Other works that use archival materials include “Plauen / Edition 1991 – >>Kreuzstück<<,  2019/2004.” Two metal circles (originally part of “The Wirtschaftswunder, To the People of Pittsburgh, 1991” ) hang side-by-side at 1.6 meters from the floor (about average head height). One contains a page from what looks like a building catalogue, featuring a picture of a cross-shaped metal drainpipe captioned “Cross with 4 gusseted branches, Diameter 31 ½ in”; the other circle is a cloudy mirror. To the right of these, a tarnished zinc tub sits in the center of a mirror-and-steel-gridded frame attached to the wall. Its glass front is etched with a border of parallel gray lines, but two have broken away from their arrangement and cut across the view of the tub.
Lines crop up time and again in Full Take, evoking Mucha’s long-held fascination with the national significance of Germany’s railways and industrial travel routes. In “Schuld,  2015,” he intersperses horizontal wooden slats with curved train tracks from a model railway that don’t join up. A split-screen video installation in the basement — “Hidden Tracks, 2014,” conceptually the least effective work in the exhibition — features close-up images of Mucha’s sketchbooks and a few abstract, train-related sculptures, all set to a noisy soundtrack of screeching train wheels and voices from a US radio show. In “Blohm + Voss (Ohne Titel – Stuttgart, Schwabstraße 2 – 1980),  1980,” Mucha combines trains and ships: Blohm and Voss is a German shipbuilding company famous for making Bismarck, the Second World War battleship; and Stuttgart, Schwabstraße is a train station. This striking installation is made from horizontal strips of mirror, glass, and wood flooring, which encase two small video screens showing black-and-white images of old cargo ships. (Mirrors placed beside the screens give reverse copies, too.) Surrounding them are blood-red parallel lines etched onto the glass front, while perched on a window ledge to the left, almost out of sight, is a black-and-white print of a cargo ship, framed in chunky white steel. The accompanying soundtrack of crashing waves reverberates through several of the gallery’s rooms.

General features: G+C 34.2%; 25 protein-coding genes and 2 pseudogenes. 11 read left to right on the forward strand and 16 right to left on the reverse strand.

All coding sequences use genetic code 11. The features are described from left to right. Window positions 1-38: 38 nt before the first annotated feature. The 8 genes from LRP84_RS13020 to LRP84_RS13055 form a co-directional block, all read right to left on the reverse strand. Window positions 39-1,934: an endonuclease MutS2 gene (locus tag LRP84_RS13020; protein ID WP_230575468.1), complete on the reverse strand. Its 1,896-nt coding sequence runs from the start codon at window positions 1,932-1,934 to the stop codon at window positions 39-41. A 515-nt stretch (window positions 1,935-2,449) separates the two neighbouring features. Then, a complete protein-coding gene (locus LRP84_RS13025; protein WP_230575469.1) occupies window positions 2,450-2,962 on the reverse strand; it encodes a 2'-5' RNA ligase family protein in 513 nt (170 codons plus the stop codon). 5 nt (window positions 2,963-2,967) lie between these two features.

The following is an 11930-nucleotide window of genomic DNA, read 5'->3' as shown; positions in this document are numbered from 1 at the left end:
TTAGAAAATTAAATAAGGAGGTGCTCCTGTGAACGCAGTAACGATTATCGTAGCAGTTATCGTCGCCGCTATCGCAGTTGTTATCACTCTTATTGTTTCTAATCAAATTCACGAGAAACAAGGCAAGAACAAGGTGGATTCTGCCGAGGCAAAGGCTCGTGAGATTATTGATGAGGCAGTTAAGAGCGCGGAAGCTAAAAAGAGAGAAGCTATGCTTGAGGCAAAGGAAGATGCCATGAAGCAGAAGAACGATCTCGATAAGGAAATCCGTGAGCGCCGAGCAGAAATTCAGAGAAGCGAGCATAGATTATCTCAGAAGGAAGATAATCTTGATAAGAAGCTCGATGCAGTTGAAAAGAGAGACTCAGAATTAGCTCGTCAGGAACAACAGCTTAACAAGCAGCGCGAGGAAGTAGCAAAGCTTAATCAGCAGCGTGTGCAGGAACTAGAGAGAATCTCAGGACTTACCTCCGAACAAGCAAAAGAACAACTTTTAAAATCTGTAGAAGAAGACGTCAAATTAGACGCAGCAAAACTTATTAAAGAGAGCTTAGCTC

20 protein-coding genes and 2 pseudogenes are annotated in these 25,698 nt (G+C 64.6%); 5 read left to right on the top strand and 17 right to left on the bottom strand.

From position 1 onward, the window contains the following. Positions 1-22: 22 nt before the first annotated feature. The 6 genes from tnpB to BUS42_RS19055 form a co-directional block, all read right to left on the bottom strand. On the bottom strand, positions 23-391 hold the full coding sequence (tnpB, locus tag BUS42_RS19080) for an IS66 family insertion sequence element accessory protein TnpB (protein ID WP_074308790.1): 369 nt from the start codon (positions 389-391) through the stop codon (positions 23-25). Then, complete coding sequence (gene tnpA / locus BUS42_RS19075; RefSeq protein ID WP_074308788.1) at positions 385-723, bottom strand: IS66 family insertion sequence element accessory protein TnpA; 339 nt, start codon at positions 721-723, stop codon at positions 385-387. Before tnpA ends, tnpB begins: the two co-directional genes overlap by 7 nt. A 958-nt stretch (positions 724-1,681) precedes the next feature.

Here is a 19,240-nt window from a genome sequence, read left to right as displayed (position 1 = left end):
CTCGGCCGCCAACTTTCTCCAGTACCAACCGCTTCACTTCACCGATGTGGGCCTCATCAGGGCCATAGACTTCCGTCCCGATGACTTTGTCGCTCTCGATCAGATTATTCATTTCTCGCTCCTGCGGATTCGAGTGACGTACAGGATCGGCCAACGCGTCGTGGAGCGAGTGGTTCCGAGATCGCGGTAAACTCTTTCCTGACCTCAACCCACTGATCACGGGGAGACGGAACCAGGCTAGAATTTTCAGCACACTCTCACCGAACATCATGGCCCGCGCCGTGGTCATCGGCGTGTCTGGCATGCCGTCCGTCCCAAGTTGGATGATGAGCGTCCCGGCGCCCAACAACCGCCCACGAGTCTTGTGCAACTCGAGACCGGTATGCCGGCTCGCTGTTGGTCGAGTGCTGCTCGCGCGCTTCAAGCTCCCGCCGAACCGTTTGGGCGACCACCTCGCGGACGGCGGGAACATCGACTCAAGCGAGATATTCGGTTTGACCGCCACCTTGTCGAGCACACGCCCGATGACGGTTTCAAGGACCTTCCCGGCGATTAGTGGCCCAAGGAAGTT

It’s in this sense of reverberation where Mucha’s strength lies — how his work lingers in your mind, revealing its layers incrementally. He may well be an artist “more about refinement than about development,” as Roberta Smith wrote in The New York Times in 1993. But that’s not to say his sculptures lack intrigue.
Reinhard Mucha: Full Take continues at Sprüth Magers (7A Grafton Street, London, UK) through May 11.